1. Yelling. Managers who yell actually diminish their own authority because they look out of control. After all, a manager confident in her own authority doesn’t need to yell because she has far more effective tools available to her. Don’t yell, and don’t work for yellers.
2. Fuzzy expectations. If your manager doesn’t communicate clear, concrete goals for your work, and convey to you what success in your position would look like, she’s falling down on one of her most important jobs. A good test: If you and your manager were both asked what’s most important for you to achieve this year, would your answers match?
3. Unreliability. She says she’ll review your report by Tuesday, but it doesn’t happen. She promises to join you for your important meeting but doesn’t make it. She says she’ll forward you a client’s contact info, but it never arrives. You need to be able to rely on your manager to do what she says she’s going to do, just as she needs to rely on you for the same.
4. Unwillingness to make decisions. This often takes the form of managers neglecting to address performance problems or not firing low performers. But it surfaces in other ways too, like not taking responsibility for moving work forward or punting in favor of trying to reach consensus.
5. Unreasonable demands. Holding staffers to a high standard is a good thing. But insisting that people work over the weekend to complete a project that isn’t time-sensitive, or demanding that an employee do the truly impossible, is the mark of a tyrant.
6. Indirectness. When a manager sugarcoats to the point that her message is missed, or presents requirements as mere suggestions, staffers end up confused about expectations, and the manager ends up frustrated that her “suggestions” weren’t acted upon.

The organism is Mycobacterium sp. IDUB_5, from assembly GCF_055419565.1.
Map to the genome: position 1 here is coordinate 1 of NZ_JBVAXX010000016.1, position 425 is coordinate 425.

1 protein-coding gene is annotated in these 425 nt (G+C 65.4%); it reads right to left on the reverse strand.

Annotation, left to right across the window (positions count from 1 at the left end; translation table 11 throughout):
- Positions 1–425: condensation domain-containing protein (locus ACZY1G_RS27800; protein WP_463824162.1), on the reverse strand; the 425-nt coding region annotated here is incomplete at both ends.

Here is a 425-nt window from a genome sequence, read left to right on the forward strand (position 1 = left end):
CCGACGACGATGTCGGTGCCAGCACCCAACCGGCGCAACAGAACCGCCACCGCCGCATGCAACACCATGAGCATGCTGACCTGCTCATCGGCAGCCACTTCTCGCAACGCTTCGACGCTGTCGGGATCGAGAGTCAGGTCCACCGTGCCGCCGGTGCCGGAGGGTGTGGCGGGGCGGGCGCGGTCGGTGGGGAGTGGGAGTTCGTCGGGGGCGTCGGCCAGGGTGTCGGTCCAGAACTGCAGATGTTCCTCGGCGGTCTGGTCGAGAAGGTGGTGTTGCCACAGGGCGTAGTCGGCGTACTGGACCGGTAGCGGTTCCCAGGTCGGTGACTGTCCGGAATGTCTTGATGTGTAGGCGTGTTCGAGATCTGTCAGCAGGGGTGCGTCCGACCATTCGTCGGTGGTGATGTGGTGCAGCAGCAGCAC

7. Ruling by fear. Managers who rule through rigid control, negativity, and a climate of anxiety and fear don’t trust that they can get things done any other way. Of course, it backfires in the end because fearful employees won’t bring up new ideas for fear of being attacked and won’t be honest about problems. Moreover, very few great people with options are going to want to work for a fear-based manager.
8. Defensiveness. Managers who respond defensively when their decisions are questioned end up quashing dissent and making employees less likely to suggest new and different ways of doing things. Managers who are secure in their authority aren’t threatened by dissent, and they recognize that others’ ideas are sometimes better than their own.
9. Drama. A good manager minimizes drama, rather than causing it. If everything is a crisis around your manager, she’s probably what’s at the center of the problem.
10. Fear of conflict. If your manager avoids conflict and tough conversations, chances are high that employees don’t hear much feedback and problems don’t get addressed.
Alison Green writes the popular Ask a Manager blog where she dispenses advice on career, job search, and management issues. She's also the author of Managing to Change the World: The Nonprofit Leader's Guide to Getting Results and former chief of staff of a successful nonprofit organization, where she oversaw day-to-day staff management, hiring, firing, and employee development. She now teaches other managers how to manage for results.